Lower Automation Presents A Personable Chaos Not Easily Forgotten On ‘Shoebox Companion’

Behind the chaos presented by the frenetic Lower Automation, there’s control. The band presents a style on their 2018 Shoebox Companion EP that never really lets up, at all. There’s always something going on — but at the same time, there is a unifying essence. For vocalist Derek Allen, honesty runs through the self-released six tracks as that essence. “Personally, Shoebox Companion feels honest and that’s what matters most to me,” he explains.

Musical Honesty

His band’s style, more than blending the past with something else, presents something entirely fresh-feeling. Their work remains far less about the genre and instead, more about the music. That said, it is possible to describe the work, which rockets between punk, artsy post-hardcore textures, and fury reminiscent of The Dillinger Escape Plan, to use an easy example.

Fundamentally, the band members’ own personalities and life experiences rest underneath it all. “I think it’s mainly a way to work out my anxieties,” Allen explains of his music. “I’m wound up real tight, so complicated, abrasive fast music was always cathartic for me. It’s also an interesting challenge compositionally. That said, I don’t think I ever considered this music technical. I was just writing things I heard in my head or wanted to hear.”

Shoebox Companion‘s makeup itself reflects the idea Allen wanted to transmit tracks from his head to out here with the rest of us. While maintaining blinding and jagged speed at times, he doesn’t “scream.” His vocals are instead entirely clean, which only adds to the intrigue — and personality — of the release.

I’ve been realizing more and more lately that I’ve always gravitated towards cleaner vocals,” he says. “Even in heavier music I usually prefer less ‘screaming’ – for lack of a better term. One of the first bands I ever heard do this well was Snapcase – especially their later albums. The singer sounds aggressive, but it’s basically all clean. You can hear more of his actual voice along with pitches, etc. Personally, that always felt more emotive and powerful to me. But really, this is just my voice. I never had a good gritty or ‘dirty’ voice. When I yell, this is what comes out.”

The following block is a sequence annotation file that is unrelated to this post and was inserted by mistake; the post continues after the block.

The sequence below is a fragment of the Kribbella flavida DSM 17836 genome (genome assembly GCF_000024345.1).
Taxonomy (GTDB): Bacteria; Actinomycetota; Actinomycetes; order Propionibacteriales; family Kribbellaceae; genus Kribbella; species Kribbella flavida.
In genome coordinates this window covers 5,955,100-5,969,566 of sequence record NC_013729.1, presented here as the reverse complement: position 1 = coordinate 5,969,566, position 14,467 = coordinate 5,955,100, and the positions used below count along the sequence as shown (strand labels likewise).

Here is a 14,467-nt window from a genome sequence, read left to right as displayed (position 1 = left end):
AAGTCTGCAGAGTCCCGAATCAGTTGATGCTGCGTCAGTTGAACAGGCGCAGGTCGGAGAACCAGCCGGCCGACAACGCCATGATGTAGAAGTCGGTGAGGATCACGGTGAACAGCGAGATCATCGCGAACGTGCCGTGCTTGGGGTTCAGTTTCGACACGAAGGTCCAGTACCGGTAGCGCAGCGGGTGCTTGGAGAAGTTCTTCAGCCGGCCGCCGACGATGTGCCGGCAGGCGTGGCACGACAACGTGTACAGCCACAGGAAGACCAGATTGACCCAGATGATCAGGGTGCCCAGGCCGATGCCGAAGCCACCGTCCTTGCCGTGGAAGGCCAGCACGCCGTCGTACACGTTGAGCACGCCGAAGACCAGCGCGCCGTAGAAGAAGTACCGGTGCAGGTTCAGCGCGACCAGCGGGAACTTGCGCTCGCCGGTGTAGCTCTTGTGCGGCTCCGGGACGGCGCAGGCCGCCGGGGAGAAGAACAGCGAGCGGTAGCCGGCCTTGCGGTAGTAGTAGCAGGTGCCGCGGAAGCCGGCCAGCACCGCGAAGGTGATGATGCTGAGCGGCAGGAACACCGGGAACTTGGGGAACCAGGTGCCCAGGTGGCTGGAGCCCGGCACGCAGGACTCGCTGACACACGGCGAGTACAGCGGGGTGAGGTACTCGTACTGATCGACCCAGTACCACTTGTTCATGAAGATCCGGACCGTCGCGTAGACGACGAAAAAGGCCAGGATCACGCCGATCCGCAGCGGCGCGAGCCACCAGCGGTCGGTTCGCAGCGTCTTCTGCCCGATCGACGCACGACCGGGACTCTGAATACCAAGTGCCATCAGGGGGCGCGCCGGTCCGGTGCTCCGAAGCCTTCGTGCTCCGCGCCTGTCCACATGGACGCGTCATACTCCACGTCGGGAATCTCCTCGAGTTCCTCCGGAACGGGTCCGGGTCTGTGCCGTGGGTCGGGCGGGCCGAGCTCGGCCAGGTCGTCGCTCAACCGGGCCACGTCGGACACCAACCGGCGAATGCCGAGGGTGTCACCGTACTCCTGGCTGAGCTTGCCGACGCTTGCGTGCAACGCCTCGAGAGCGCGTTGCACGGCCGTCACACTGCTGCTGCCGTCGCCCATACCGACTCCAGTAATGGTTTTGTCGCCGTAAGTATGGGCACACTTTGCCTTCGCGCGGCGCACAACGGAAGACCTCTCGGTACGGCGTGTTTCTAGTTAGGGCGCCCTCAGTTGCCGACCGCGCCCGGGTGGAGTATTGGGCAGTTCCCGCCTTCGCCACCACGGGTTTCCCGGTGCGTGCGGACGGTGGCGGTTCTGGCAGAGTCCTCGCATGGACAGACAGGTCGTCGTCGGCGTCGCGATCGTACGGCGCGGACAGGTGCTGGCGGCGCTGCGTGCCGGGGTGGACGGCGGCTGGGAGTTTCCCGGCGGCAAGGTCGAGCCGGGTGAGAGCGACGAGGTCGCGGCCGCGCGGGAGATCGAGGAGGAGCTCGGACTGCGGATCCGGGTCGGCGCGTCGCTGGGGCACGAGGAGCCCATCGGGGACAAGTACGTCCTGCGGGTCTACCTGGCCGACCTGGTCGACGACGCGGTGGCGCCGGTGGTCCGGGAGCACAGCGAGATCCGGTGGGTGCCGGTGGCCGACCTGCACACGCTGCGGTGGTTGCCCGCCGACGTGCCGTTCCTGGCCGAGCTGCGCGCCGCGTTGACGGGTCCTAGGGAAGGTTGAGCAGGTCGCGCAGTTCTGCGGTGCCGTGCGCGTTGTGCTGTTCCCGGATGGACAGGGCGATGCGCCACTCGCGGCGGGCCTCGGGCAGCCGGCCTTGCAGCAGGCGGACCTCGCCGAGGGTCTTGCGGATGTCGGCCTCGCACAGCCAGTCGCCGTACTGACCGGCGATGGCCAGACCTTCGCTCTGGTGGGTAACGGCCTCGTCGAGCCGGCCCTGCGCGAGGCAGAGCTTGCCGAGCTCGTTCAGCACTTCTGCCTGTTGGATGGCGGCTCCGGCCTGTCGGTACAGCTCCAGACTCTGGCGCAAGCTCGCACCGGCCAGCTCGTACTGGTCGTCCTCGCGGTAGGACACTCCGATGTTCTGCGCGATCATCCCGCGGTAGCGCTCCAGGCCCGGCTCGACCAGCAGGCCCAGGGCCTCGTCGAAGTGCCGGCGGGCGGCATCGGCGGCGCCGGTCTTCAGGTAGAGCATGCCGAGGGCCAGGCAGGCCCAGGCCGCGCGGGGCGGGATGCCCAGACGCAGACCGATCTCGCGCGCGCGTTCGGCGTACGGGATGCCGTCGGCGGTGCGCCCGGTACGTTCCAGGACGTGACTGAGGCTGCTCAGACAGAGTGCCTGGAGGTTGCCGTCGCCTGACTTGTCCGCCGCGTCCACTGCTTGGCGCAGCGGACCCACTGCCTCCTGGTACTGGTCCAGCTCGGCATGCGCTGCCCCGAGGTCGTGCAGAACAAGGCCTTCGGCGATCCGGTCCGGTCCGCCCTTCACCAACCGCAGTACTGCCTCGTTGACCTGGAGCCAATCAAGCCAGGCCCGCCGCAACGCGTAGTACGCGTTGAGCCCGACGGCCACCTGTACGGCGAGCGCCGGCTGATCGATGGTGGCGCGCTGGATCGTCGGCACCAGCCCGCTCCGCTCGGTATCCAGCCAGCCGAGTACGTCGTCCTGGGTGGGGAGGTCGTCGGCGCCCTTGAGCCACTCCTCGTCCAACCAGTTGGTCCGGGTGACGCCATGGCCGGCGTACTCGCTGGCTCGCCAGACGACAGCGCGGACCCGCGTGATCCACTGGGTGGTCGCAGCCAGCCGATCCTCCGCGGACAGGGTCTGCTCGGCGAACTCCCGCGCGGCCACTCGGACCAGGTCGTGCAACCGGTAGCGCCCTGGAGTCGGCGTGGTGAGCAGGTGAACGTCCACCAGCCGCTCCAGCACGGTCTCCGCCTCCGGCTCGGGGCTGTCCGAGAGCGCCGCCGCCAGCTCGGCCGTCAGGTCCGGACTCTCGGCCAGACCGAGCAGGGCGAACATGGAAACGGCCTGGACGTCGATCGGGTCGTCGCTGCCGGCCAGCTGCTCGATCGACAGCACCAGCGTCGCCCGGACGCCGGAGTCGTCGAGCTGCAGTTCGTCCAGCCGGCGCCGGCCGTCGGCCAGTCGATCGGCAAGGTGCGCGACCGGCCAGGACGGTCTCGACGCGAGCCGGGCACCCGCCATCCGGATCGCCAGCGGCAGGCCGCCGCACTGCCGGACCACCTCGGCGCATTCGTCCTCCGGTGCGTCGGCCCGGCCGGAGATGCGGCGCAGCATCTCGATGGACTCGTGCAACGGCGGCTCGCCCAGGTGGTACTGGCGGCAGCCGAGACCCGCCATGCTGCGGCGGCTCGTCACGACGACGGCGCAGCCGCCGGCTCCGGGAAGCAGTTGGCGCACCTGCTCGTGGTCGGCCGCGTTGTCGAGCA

Constructing The Path

Although the vocals reinforce the band’s personable presentation, that’s not the only place where it can be found. The music itself remains strikingly unique to the point of you no doubt proving hard pressed to find something that sounds just like Lower Automation. The band has — in a sense — set off on their own here.

The music came first for all of these songs,” Allen explains, adding that he “used them as a platform to guide the lyrics and themes” found on Shoebox Companion. With the release, listeners get a peek into the band members’ stylized mental processes in the very music itself. There’s a strength that transcends the lyrics or the “aesthetic.”

Bassist Brian Sutton adds: “The technical style keeps everything real chaotic, but grounded at the same time. Derek plays a bunch of nightmare notes and me and [drummer] Matt [Walen] keep the rhythm, so we’re just barely keeping the song together, which makes the sound frantic and panicky!”

In line with the fact that the music itself conveys what the band members are trying to get across, the songs’ construction processes were hardly haphazard.

The writing process for a Lower Automation song is “usually long and drawn out,” Allen says, explaining: “We labor over every note. On one of the songs we spent about an hour working out a drum pattern for the last two beats of a measure. There’s lots of writing small bits and then long periods of editing and revising. It’s more, more, more. Besides some kind of emotion, the only thing really running through my head is, ‘what else do I hear? what else can I add?'”

Sutton totally backs Allen up here, explaining: “The songs are frankensteined together out of all these big riffs. It kind of adds to the panicked energy of the music, because we’re constantly second-guessing where to put everything!”

In the end, the songs you can dig into as a listener via Shoebox Companion are the products of a lengthy process and every note has a thought process behind it. They’ve pushed their music forward via digging into the process itself — and here we are.

Check out Shoebox Companion below via Spotify.